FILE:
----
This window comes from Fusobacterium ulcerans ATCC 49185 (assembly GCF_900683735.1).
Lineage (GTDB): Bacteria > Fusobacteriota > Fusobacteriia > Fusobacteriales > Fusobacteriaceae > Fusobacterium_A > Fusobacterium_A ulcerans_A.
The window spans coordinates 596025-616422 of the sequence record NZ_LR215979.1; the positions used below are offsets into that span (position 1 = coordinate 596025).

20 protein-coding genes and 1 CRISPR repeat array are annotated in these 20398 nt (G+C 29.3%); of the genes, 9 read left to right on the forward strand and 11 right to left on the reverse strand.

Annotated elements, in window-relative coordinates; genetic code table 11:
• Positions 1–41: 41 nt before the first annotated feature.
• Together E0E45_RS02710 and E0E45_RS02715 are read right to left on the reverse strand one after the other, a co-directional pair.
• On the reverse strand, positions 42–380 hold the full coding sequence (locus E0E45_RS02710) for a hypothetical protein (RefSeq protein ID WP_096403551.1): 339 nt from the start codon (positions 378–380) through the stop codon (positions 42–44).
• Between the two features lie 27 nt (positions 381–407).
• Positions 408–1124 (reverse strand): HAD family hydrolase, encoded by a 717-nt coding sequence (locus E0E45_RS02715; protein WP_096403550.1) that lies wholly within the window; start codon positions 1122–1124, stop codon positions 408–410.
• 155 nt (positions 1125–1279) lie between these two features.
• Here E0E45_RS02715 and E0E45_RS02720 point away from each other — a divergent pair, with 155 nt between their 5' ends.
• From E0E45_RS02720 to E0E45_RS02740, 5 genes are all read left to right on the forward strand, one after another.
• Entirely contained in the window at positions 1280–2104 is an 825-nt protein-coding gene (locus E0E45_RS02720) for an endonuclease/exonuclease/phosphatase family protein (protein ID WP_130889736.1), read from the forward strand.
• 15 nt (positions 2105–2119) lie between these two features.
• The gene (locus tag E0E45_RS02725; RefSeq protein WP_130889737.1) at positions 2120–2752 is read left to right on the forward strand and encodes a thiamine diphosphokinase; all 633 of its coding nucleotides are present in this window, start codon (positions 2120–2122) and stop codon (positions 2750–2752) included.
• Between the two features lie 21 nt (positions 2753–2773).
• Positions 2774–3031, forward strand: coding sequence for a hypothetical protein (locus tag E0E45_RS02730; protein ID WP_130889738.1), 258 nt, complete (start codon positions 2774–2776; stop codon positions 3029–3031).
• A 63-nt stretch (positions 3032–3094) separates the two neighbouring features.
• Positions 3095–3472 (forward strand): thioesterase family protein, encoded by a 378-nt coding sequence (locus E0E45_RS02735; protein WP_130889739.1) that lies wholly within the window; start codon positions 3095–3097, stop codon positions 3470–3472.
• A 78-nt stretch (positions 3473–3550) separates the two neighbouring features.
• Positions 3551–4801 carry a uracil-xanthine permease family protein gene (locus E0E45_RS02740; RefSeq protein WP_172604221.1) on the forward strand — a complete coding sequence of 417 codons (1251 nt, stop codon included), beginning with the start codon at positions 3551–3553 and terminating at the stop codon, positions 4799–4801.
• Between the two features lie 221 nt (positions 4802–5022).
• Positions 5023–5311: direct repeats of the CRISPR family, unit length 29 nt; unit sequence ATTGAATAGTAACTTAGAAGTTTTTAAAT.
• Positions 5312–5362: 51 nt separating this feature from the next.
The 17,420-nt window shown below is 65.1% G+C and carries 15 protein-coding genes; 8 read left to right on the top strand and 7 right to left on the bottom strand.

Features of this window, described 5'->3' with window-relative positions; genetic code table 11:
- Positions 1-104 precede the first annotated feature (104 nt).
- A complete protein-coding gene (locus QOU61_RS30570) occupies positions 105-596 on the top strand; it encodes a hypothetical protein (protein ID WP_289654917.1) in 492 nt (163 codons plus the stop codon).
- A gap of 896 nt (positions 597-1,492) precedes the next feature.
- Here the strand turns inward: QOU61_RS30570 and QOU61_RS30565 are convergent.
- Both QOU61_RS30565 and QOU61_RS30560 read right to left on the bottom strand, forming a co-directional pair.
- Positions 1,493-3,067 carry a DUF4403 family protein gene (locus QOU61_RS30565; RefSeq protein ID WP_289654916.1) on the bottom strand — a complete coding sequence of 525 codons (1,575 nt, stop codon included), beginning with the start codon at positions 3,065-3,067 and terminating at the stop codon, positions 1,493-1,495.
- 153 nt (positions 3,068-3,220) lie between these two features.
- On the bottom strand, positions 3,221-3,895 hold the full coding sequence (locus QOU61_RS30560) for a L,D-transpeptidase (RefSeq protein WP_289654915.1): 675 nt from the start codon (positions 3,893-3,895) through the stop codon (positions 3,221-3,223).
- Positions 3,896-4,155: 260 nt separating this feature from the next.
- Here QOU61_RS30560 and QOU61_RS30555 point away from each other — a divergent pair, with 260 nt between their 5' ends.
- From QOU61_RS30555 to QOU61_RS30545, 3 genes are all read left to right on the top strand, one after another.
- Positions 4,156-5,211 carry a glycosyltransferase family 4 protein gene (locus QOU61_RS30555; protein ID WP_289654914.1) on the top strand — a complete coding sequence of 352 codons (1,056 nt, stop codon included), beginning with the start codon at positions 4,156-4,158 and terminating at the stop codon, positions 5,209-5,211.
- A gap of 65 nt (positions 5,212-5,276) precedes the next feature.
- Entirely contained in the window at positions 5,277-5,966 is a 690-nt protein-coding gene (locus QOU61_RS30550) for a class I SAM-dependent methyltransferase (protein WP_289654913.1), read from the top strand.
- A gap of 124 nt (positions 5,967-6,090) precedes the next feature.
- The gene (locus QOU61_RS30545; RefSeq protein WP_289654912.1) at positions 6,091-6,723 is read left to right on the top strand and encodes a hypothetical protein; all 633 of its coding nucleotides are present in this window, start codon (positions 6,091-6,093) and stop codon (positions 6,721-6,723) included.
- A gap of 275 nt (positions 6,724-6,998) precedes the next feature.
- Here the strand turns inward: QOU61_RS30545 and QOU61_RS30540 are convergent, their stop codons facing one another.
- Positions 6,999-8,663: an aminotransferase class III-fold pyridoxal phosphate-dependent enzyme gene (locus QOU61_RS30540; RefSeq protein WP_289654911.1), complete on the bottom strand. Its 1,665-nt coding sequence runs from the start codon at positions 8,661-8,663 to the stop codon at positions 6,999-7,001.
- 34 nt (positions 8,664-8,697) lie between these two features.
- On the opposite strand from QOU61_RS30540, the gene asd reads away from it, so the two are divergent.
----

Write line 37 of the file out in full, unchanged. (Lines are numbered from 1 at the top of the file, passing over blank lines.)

- Here QOU61_RS30560 and QOU61_RS30555 point away from each other — a divergent pair, with 260 nt between their 5' ends.